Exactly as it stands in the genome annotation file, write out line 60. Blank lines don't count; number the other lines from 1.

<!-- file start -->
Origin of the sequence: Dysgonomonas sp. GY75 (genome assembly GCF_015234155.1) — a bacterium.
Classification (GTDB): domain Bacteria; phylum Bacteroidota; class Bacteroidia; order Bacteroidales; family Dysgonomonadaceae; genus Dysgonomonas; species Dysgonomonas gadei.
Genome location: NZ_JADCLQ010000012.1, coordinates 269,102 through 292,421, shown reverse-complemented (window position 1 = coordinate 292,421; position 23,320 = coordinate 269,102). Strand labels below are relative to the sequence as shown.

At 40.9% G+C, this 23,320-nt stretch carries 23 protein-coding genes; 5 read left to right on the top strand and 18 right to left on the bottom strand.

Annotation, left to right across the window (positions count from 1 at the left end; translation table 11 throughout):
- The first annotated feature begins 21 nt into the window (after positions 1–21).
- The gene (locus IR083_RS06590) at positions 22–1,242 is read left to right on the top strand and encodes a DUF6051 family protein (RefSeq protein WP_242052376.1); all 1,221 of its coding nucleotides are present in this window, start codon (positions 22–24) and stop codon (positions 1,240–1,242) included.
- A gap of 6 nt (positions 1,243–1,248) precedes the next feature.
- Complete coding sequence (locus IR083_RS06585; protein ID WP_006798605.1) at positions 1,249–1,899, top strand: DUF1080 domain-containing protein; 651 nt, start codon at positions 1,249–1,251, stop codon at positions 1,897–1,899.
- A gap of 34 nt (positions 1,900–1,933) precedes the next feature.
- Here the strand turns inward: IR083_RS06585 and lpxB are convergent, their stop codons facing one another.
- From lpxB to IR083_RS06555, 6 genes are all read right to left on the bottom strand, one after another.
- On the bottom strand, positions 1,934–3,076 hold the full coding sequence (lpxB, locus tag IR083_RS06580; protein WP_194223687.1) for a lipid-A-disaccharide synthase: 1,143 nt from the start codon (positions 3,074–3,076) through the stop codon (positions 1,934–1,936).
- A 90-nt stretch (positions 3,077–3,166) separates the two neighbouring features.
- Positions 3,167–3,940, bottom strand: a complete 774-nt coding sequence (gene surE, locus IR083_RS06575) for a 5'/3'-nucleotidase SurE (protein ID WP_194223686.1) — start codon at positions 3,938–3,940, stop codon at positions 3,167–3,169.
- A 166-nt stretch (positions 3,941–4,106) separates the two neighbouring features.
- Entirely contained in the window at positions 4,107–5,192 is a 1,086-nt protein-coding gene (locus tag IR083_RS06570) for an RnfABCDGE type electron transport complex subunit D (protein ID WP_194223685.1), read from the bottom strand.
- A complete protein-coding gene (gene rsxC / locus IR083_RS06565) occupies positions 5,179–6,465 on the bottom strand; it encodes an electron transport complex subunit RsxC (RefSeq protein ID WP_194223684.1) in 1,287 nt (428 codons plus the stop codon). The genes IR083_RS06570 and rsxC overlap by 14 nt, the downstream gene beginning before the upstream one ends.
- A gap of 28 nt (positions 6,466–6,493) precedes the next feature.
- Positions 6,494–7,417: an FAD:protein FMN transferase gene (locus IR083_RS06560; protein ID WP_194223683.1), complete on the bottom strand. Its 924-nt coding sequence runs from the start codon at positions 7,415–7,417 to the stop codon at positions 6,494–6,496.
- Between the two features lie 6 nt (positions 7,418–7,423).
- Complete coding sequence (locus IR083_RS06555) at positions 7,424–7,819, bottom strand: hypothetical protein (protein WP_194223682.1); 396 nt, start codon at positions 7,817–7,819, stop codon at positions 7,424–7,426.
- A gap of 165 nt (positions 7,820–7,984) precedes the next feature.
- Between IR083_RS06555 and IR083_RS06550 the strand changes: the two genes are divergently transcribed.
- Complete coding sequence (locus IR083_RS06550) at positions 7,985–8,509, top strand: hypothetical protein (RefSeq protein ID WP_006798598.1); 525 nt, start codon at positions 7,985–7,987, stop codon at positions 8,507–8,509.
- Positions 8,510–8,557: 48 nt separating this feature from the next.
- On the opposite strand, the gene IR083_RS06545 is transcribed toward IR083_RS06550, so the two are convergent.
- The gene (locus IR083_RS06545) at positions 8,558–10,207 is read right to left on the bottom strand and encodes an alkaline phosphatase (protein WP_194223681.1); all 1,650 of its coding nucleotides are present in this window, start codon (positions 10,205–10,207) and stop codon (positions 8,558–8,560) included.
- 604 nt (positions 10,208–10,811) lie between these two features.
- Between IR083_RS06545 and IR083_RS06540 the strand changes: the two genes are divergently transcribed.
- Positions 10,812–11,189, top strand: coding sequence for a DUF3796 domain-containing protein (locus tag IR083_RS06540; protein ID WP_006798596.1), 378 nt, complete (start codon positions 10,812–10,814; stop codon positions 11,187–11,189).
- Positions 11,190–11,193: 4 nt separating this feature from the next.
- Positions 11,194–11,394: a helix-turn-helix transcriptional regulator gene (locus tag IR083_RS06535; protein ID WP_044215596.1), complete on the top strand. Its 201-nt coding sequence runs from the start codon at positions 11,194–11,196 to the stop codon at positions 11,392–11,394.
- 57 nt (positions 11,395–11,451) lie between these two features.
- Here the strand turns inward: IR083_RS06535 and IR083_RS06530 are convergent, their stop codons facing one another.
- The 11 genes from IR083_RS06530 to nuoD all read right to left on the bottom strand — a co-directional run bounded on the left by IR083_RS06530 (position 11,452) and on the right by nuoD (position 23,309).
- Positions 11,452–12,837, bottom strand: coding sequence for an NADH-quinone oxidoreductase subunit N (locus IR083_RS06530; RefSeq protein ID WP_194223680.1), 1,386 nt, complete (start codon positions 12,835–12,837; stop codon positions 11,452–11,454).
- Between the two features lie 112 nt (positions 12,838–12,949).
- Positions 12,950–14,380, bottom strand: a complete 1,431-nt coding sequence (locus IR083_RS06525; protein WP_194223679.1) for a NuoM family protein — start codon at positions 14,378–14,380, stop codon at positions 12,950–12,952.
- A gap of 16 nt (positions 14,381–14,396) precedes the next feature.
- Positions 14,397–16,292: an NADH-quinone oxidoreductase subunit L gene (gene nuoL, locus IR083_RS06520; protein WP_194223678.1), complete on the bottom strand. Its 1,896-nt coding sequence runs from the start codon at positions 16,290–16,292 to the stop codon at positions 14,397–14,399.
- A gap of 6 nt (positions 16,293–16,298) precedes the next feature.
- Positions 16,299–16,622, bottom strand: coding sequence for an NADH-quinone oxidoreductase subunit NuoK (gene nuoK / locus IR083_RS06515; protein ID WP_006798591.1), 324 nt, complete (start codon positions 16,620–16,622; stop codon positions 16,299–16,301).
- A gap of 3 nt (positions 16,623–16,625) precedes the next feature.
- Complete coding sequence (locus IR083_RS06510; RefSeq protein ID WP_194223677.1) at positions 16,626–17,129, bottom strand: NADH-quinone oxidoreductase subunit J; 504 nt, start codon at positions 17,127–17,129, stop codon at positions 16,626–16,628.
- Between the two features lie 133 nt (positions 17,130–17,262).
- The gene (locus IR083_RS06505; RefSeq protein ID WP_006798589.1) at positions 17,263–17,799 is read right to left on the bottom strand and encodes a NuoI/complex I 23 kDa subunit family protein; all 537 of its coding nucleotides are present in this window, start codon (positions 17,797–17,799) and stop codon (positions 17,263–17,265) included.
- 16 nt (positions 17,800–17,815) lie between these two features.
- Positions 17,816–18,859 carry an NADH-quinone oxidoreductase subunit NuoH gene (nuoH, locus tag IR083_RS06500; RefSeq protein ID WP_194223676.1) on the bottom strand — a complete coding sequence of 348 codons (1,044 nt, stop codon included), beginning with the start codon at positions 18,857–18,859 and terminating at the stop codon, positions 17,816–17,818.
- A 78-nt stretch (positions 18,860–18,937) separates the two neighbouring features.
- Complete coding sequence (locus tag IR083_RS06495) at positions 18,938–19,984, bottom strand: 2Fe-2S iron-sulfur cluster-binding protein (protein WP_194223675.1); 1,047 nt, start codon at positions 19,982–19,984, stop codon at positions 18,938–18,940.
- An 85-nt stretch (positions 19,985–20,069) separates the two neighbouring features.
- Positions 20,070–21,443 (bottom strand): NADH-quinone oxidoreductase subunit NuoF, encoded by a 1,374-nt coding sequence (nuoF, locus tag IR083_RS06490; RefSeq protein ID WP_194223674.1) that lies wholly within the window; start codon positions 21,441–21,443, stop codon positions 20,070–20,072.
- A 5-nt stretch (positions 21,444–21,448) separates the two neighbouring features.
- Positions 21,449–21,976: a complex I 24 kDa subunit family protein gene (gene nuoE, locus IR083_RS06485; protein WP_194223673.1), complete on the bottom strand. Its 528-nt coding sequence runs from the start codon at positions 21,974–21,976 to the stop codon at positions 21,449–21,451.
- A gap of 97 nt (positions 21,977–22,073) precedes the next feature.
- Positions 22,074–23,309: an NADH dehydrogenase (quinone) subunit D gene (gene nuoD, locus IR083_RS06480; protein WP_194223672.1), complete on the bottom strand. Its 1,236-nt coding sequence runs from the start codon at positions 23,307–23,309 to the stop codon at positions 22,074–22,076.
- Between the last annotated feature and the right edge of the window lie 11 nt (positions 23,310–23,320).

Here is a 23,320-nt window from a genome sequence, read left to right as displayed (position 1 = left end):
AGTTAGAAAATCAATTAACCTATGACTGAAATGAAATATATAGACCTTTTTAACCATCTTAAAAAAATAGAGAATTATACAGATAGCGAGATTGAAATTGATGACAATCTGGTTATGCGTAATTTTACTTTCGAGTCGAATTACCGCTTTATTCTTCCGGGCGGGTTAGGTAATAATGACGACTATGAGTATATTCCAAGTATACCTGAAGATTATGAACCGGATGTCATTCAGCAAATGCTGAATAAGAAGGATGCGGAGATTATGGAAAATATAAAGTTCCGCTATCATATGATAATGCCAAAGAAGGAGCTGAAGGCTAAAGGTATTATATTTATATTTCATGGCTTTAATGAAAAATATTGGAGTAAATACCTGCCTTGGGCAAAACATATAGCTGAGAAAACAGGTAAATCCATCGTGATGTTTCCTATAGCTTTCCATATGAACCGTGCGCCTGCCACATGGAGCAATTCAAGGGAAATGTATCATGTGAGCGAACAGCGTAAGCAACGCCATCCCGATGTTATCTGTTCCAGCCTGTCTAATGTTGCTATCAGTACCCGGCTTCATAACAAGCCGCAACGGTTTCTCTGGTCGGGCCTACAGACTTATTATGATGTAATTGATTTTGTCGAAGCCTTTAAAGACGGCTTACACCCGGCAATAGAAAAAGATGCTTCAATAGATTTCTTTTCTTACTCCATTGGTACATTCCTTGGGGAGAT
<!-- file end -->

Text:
AGTTAGAAAATCAATTAACCTATGACTGAAATGAAATATATAGACCTTTTTAACCATCTTAAAAAAATAGAGAATTATACAGATAGCGAGATTGAAATTGATGACAATCTGGTTATGCGTAATTTTACTTTCGAGTCGAATTACCGCTTTATTCTTCCGGGCGGGTTAGGTAATAATGACGACTATGAGTATATTCCAAGTATACCTGAAGATTATGAACCGGATGTCATTCAGCAAATGCTGAATAAGAAGGATGCGGAGATTATGGAAAATATAAAGTTCCGCTATCATATGATAATGCCAAAGAAGGAGCTGAAGGCTAAAGGTATTATATTTATATTTCATGGCTTTAATGAAAAATATTGGAGTAAATACCTGCCTTGGGCAAAACATATAGCTGAGAAAACAGGTAAATCCATCGTGATGTTTCCTATAGCTTTCCATATGAACCGTGCGCCTGCCACATGGAGCAATTCAAGGGAAATGTATCATGTGAGCGAACAGCGTAAGCAACGCCATCCCGATGTTATCTGTTCCAGCCTGTCTAATGTTGCTATCAGTACCCGGCTTCATAACAAGCCGCAACGGTTTCTCTGGTCGGGCCTACAGACTTATTATGATGTAATTGATTTTGTCGAAGCCTTTAAAGACGGCTTACACCCGGCAATAGAAAAAGATGCTTCAATAGATTTCTTTTCTTACTCCATTGGTACATTCCTTGGGGAGAT